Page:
As owners, Tricia says they always had the upper hand. “But now, (job applicants) were in control,” she says. “They could say, ‘These are my hours,’ or ‘I want this wage.’ Some kitchen workers started asking for a ridiculous amount of money to come back. It was an advantage-taking ploy. We were already damaged as a new restaurant, so it was a slap in the face. They wanted New York pay in Charlotte.”

When they first opened, the Martinos’ highest-paid line cook was $15 an hour, and entrées were all less than $30. Three years later, they’ve raised wages across the board, and entrée prices top out around $35. “The whole labor model changed,” Ken says. “We’re fully staffed now, but it took a while. It was probably mid-2021 for the kitchen to fully come back.”

Frank Scibelli, a longtime Charlotte restaurateur and owner of FS Food Group, fared better than most operators during the pandemic, but he hasn’t been immune to the labor shortage. “Servers that used to work six to eight shifts (per week) are now working four to six,” he says.“That’s an outcome of COVID. People rethought how they want to live their lives. A lot of people got out of the restaurant business or toned down how much they want to work.”

Scibelli, who employs more than 1,000 workers at 13 restaurants (with four more planned in 2023), starts servers at $2.13 per hour—but with tips, they make between $20 and $40. He says it’s not uncommon for his servers to make $400 a night. “Some make $75,000 a year,” he says. “They’re making enough money that they can work four to five shifts a week.” 

Despite his wage hikes, Scibelli says he’s had to cast a wider net to keep his restaurants staffed. “We have two full-time recruiters working for us now to find that talent we want,” he says. “We just hired a good Tex-Mex chef from El Paso for Paco’s (Tacos & Tequila), and are looking elsewhere. Other parts of the country are not as economically stable, so we’re taking advantage of that and getting more people to move to Charlotte.”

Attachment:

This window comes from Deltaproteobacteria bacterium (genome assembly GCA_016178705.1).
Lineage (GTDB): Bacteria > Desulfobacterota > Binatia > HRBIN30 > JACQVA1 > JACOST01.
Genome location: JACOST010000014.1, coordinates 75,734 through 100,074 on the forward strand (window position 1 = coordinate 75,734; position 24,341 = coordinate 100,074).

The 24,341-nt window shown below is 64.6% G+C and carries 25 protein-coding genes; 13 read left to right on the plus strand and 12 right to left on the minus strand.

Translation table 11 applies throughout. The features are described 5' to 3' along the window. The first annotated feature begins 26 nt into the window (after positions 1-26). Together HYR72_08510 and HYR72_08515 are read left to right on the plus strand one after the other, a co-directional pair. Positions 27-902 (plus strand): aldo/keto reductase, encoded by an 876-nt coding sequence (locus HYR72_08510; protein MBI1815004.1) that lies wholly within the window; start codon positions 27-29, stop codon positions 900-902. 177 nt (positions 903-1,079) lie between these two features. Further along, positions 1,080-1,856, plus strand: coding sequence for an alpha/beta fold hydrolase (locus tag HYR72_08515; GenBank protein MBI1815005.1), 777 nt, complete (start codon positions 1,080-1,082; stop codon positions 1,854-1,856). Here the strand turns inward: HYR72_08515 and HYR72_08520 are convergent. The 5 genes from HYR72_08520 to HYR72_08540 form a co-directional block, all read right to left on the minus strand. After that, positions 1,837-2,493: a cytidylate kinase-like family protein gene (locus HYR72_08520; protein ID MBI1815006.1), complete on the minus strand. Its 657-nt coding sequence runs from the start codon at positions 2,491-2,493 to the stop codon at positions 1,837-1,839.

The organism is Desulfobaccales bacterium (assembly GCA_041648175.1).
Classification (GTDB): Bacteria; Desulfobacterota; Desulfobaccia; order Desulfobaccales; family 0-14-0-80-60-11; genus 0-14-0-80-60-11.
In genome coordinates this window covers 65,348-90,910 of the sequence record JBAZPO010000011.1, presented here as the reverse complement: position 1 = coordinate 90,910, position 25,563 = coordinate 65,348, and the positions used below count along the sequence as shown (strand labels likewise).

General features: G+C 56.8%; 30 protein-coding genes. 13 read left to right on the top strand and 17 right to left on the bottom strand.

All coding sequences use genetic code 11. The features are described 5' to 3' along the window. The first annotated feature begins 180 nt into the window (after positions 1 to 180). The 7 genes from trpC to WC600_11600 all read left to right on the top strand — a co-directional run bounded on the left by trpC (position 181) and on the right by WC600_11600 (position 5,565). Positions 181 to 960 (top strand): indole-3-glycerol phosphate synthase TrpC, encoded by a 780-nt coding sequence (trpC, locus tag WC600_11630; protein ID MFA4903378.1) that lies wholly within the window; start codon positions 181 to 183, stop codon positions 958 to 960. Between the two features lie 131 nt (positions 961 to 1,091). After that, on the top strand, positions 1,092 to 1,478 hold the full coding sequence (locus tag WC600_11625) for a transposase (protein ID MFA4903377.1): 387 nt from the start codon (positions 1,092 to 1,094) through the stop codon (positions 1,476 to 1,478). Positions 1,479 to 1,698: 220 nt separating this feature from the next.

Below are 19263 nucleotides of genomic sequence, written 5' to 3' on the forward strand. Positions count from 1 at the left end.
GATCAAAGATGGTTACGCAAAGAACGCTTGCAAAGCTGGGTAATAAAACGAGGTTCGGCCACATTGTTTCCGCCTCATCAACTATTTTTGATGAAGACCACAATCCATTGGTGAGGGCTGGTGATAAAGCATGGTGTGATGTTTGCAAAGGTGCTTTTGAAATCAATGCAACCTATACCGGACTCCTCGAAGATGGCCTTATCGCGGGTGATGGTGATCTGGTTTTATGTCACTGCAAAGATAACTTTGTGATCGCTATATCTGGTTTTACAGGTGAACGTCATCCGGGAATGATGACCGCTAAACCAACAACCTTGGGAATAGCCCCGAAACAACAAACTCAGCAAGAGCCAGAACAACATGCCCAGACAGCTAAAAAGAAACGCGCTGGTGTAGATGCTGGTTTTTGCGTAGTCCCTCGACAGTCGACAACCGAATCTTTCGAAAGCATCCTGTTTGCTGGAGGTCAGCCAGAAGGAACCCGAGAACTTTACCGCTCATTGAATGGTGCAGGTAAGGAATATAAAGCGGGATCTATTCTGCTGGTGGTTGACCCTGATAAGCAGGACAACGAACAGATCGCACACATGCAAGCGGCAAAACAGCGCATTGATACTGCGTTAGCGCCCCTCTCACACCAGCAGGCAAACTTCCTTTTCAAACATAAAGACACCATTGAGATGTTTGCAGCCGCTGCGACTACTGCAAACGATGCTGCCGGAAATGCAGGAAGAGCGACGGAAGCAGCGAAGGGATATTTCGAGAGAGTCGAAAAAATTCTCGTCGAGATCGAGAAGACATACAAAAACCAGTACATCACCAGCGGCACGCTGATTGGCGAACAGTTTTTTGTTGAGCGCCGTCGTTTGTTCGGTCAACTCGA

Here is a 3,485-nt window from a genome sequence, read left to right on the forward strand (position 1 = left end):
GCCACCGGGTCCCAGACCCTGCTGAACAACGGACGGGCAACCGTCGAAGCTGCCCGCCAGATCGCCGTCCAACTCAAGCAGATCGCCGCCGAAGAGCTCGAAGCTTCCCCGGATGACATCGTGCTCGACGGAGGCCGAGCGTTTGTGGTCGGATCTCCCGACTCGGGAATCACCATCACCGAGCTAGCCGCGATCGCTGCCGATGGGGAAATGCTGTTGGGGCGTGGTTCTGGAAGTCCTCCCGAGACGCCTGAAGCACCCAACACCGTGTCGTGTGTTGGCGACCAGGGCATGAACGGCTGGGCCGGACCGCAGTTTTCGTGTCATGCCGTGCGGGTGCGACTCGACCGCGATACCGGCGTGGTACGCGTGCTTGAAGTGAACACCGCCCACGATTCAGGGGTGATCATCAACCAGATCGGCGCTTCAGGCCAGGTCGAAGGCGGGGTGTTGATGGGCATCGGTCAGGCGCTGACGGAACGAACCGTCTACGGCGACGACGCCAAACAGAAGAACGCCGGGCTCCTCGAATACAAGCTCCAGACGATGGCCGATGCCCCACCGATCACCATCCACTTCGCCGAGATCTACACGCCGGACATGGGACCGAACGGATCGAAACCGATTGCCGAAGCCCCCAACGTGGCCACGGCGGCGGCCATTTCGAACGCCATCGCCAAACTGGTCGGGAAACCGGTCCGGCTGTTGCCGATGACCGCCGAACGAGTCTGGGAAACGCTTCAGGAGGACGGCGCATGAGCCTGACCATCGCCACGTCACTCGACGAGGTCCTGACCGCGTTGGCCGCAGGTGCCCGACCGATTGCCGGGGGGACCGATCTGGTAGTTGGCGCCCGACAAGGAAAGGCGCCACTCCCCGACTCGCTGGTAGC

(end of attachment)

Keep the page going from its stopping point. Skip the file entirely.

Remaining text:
But that’s only part of the equation. With the rising cost of food and supplies, Scibelli’s had to simplify dishes and run specials that decrease the workload of his staff. His “A-team” typically works busier shifts, but on a given weekday, he doesn’t always have someone with the institutional memory to know how a certain dish is plated—and higher food costs force him to raise prices for consumers. “Lettuce was through the roof, then eggs were through the roof, and now avocados are supposed to go through the roof,” he says. “Maybe we limit guacamole at Midwood Smokehouse, but we always have to have it at Paco’s. Maybe we bump the price of a salad with avocados or just omit it for a while.”

It hasn’t stopped him from expanding. He opened his first Midwood Smokehouse in Raleigh in February and plans to open another at Charlotte Douglas International Airport this year. “I’ve networked with other operators in other parts of the country, and I don’t think what we have is that unique,” he says. “Everyone’s paying a lot more in wages. The challenge is finding talent.”

As of January 2023, the restaurant labor force is still more than 450,000 jobs below pre-pandemic levels, marking the largest employment deficit among all U.S. industries, according to the U.S. Bureau of Labor Statistics. A November 2022 survey by the National Restaurant Association found that 63% of full-service restaurants and 61% of limited-service places operate with fewer employees than they need to accommodate guests.

Some restaurants have turned to self-pour taprooms or QR-code ordering systems that eliminate the need for servers. Still, most struggle to hire and retain actual humans as they recover from the pandemic. Those that have kept their doors open and tables booked recognize that higher wages and more benefits can lead to higher retention rates and lower training costs.

Has this labor shortage stunted Charlotte’s growth or held us back as an emerging food scene? It depends on who you ask. The lack of workers has grounded many operators before they could take off. For those that have established brands and financial means, it’s certainly hindered their ability to operate, grow, and make changes.

In the Martinos’ case, it hasn’t discouraged them from trying to make Charlotte a culinary city. “We moved to Charlotte in 2012 from New York, and we felt Charlotte was an emerging dining scene at that point,” Ken says. “We still feel like Charlotte is emerging but hasn’t totally emerged. We’re not quite on the level of Charleston, Asheville, or Greenville. Our culinary scene is starting to come. But this definitely set us back.”

TAYLOR BOWLER is the lifestyle editor.

Categories: Food + Drink, The Buzz